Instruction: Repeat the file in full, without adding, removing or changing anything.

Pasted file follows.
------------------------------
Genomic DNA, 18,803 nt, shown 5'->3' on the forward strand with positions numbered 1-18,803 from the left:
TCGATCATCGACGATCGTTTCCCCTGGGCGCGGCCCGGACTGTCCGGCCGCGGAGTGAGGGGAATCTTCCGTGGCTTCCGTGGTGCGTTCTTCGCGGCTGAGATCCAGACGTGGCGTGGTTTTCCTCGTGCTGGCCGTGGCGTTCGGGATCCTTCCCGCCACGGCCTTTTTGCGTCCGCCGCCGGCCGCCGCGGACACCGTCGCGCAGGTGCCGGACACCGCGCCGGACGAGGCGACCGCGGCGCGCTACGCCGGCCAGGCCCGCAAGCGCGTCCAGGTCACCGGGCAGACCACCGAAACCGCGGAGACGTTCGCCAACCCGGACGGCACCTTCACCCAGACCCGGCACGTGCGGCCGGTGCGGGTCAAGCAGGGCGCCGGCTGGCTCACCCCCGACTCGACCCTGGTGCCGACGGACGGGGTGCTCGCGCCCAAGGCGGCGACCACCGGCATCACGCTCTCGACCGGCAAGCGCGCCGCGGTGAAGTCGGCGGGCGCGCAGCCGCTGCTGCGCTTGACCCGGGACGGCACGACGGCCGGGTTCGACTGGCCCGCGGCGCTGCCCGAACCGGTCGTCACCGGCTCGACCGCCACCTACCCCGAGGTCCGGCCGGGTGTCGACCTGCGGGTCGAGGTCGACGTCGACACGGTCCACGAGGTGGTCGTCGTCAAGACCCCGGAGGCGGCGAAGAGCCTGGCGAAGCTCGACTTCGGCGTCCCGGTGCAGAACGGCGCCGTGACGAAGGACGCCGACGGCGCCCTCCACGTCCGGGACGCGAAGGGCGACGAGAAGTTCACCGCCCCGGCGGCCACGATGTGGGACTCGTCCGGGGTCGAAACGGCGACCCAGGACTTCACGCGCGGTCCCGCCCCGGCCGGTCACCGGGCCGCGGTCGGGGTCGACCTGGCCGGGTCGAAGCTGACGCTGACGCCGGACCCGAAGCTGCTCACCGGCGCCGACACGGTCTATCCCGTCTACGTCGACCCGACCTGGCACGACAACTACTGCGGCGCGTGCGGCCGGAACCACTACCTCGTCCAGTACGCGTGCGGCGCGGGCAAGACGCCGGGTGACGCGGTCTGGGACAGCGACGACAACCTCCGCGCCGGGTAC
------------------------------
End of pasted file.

Genomic DNA, 18,803 nt, shown 5'->3' on the forward strand with positions numbered 1-18,803 from the left:
TCGATCATCGACGATCGTTTCCCCTGGGCGCGGCCCGGACTGTCCGGCCGCGGAGTGAGGGGAATCTTCCGTGGCTTCCGTGGTGCGTTCTTCGCGGCTGAGATCCAGACGTGGCGTGGTTTTCCTCGTGCTGGCCGTGGCGTTCGGGATCCTTCCCGCCACGGCCTTTTTGCGTCCGCCGCCGGCCGCCGCGGACACCGTCGCGCAGGTGCCGGACACCGCGCCGGACGAGGCGACCGCGGCGCGCTACGCCGGCCAGGCCCGCAAGCGCGTCCAGGTCACCGGGCAGACCACCGAAACCGCGGAGACGTTCGCCAACCCGGACGGCACCTTCACCCAGACCCGGCACGTGCGGCCGGTGCGGGTCAAGCAGGGCGCCGGCTGGCTCACCCCCGACTCGACCCTGGTGCCGACGGACGGGGTGCTCGCGCCCAAGGCGGCGACCACCGGCATCACGCTCTCGACCGGCAAGCGCGCCGCGGTGAAGTCGGCGGGCGCGCAGCCGCTGCTGCGCTTGACCCGGGACGGCACGACGGCCGGGTTCGACTGGCCCGCGGCGCTGCCCGAACCGGTCGTCACCGGCTCGACCGCCACCTACCCCGAGGTCCGGCCGGGTGTCGACCTGCGGGTCGAGGTCGACGTCGACACGGTCCACGAGGTGGTCGTCGTCAAGACCCCGGAGGCGGCGAAGAGCCTGGCGAAGCTCGACTTCGGCGTCCCGGTGCAGAACGGCGCCGTGACGAAGGACGCCGACGGCGCCCTCCACGTCCGGGACGCGAAGGGCGACGAGAAGTTCACCGCCCCGGCGGCCACGATGTGGGACTCGTCCGGGGTCGAAACGGCGACCCAGGACTTCACGCGCGGTCCCGCCCCGGCCGGTCACCGGGCCGCGGTCGGGGTCGACCTGGCCGGGTCGAAGCTGACGCTGACGCCGGACCCGAAGCTGCTCACCGGCGCCGACACGGTCTATCCCGTCTACGTCGACCCGACCTGGCACGACAACTACTGCGGCGCGTGCGGCCGGAACCACTACCTCGTCCAGTACGCGTGCGGCGCGGGCAAGACGCCGGGTGACGCGGTCTGGGACAGCGACGACAACCTCCGCGCCGGGTAC